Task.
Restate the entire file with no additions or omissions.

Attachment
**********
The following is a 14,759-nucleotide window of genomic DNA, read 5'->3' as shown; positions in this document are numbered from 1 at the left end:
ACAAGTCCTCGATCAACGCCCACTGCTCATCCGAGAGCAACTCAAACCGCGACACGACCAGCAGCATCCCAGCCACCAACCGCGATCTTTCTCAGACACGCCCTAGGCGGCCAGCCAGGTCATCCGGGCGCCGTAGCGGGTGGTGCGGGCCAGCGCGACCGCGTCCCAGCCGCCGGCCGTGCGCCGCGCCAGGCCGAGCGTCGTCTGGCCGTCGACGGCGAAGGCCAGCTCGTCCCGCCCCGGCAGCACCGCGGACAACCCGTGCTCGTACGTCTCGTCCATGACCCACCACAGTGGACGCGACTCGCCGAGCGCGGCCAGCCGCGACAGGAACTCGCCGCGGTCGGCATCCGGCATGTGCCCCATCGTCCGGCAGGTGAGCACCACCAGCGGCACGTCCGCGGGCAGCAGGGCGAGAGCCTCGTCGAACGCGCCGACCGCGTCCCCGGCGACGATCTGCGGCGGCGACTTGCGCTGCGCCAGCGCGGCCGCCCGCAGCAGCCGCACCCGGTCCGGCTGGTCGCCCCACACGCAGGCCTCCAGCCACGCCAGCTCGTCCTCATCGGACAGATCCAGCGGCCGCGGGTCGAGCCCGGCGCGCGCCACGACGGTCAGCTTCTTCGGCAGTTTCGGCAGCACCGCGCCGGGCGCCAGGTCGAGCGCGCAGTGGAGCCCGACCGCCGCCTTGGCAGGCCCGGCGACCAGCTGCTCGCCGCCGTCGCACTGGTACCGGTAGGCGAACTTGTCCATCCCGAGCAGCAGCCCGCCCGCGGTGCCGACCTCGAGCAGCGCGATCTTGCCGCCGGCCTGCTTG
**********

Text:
The following is a 14,759-nucleotide window of genomic DNA, read 5'->3' as shown; positions in this document are numbered from 1 at the left end:
ACAAGTCCTCGATCAACGCCCACTGCTCATCCGAGAGCAACTCAAACCGCGACACGACCAGCAGCATCCCAGCCACCAACCGCGATCTTTCTCAGACACGCCCTAGGCGGCCAGCCAGGTCATCCGGGCGCCGTAGCGGGTGGTGCGGGCCAGCGCGACCGCGTCCCAGCCGCCGGCCGTGCGCCGCGCCAGGCCGAGCGTCGTCTGGCCGTCGACGGCGAAGGCCAGCTCGTCCCGCCCCGGCAGCACCGCGGACAACCCGTGCTCGTACGTCTCGTCCATGACCCACCACAGTGGACGCGACTCGCCGAGCGCGGCCAGCCGCGACAGGAACTCGCCGCGGTCGGCATCCGGCATGTGCCCCATCGTCCGGCAGGTGAGCACCACCAGCGGCACGTCCGCGGGCAGCAGGGCGAGAGCCTCGTCGAACGCGCCGACCGCGTCCCCGGCGACGATCTGCGGCGGCGACTTGCGCTGCGCCAGCGCGGCCGCCCGCAGCAGCCGCACCCGGTCCGGCTGGTCGCCCCACACGCAGGCCTCCAGCCACGCCAGCTCGTCCTCATCGGACAGATCCAGCGGCCGCGGGTCGAGCCCGGCGCGCGCCACGACGGTCAGCTTCTTCGGCAGTTTCGGCAGCACCGCGCCGGGCGCCAGGTCGAGCGCGCAGTGGAGCCCGACCGCCGCCTTGGCAGGCCCGGCGACCAGCTGCTCGCCGCCGTCGCACTGGTACCGGTAGGCGAACTTGTCCATCCCGAGCAGCAGCCCGCCCGCGGTGCCGACCTCGAGCAGCGCGATCTTGCCGCCGGCCTGCTTG